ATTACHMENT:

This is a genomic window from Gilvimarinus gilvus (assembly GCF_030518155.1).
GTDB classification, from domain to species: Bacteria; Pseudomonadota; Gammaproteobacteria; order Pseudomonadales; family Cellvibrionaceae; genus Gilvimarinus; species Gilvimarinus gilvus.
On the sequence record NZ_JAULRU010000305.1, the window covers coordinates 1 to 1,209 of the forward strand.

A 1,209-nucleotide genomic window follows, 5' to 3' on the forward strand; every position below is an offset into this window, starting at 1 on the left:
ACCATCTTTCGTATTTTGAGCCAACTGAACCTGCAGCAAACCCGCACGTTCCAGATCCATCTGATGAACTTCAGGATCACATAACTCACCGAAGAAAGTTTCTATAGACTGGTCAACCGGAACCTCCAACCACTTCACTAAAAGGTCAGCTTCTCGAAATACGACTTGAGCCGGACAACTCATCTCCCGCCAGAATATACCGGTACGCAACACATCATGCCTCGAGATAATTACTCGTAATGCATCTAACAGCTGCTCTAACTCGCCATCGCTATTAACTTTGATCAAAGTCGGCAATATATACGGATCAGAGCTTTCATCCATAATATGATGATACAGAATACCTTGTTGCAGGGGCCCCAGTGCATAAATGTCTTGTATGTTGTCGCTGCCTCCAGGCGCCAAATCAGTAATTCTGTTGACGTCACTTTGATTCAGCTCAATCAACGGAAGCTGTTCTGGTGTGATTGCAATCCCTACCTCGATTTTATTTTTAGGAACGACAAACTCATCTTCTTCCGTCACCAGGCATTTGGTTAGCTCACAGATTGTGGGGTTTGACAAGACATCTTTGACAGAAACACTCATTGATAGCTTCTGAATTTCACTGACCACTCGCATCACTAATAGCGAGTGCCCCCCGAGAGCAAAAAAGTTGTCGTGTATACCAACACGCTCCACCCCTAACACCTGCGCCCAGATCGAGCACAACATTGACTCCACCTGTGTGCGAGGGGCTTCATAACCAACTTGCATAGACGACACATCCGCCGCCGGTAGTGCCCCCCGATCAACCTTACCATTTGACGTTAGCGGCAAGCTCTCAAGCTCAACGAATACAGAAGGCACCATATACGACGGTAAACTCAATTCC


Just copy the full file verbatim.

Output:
This is a genomic window from Gilvimarinus gilvus (assembly GCF_030518155.1).
GTDB classification, from domain to species: Bacteria; Pseudomonadota; Gammaproteobacteria; order Pseudomonadales; family Cellvibrionaceae; genus Gilvimarinus; species Gilvimarinus gilvus.
On the sequence record NZ_JAULRU010000305.1, the window covers coordinates 1 to 1,209 of the forward strand.

A 1,209-nucleotide genomic window follows, 5' to 3' on the forward strand; every position below is an offset into this window, starting at 1 on the left:
ACCATCTTTCGTATTTTGAGCCAACTGAACCTGCAGCAAACCCGCACGTTCCAGATCCATCTGATGAACTTCAGGATCACATAACTCACCGAAGAAAGTTTCTATAGACTGGTCAACCGGAACCTCCAACCACTTCACTAAAAGGTCAGCTTCTCGAAATACGACTTGAGCCGGACAACTCATCTCCCGCCAGAATATACCGGTACGCAACACATCATGCCTCGAGATAATTACTCGTAATGCATCTAACAGCTGCTCTAACTCGCCATCGCTATTAACTTTGATCAAAGTCGGCAATATATACGGATCAGAGCTTTCATCCATAATATGATGATACAGAATACCTTGTTGCAGGGGCCCCAGTGCATAAATGTCTTGTATGTTGTCGCTGCCTCCAGGCGCCAAATCAGTAATTCTGTTGACGTCACTTTGATTCAGCTCAATCAACGGAAGCTGTTCTGGTGTGATTGCAATCCCTACCTCGATTTTATTTTTAGGAACGACAAACTCATCTTCTTCCGTCACCAGGCATTTGGTTAGCTCACAGATTGTGGGGTTTGACAAGACATCTTTGACAGAAACACTCATTGATAGCTTCTGAATTTCACTGACCACTCGCATCACTAATAGCGAGTGCCCCCCGAGAGCAAAAAAGTTGTCGTGTATACCAACACGCTCCACCCCTAACACCTGCGCCCAGATCGAGCACAACATTGACTCCACCTGTGTGCGAGGGGCTTCATAACCAACTTGCATAGACGACACATCCGCCGCCGGTAGTGCCCCCCGATCAACCTTACCATTTGACGTTAGCGGCAAGCTCTCAAGCTCAACGAATACAGAAGGCACCATATACGACGGTAAACTCAATTCC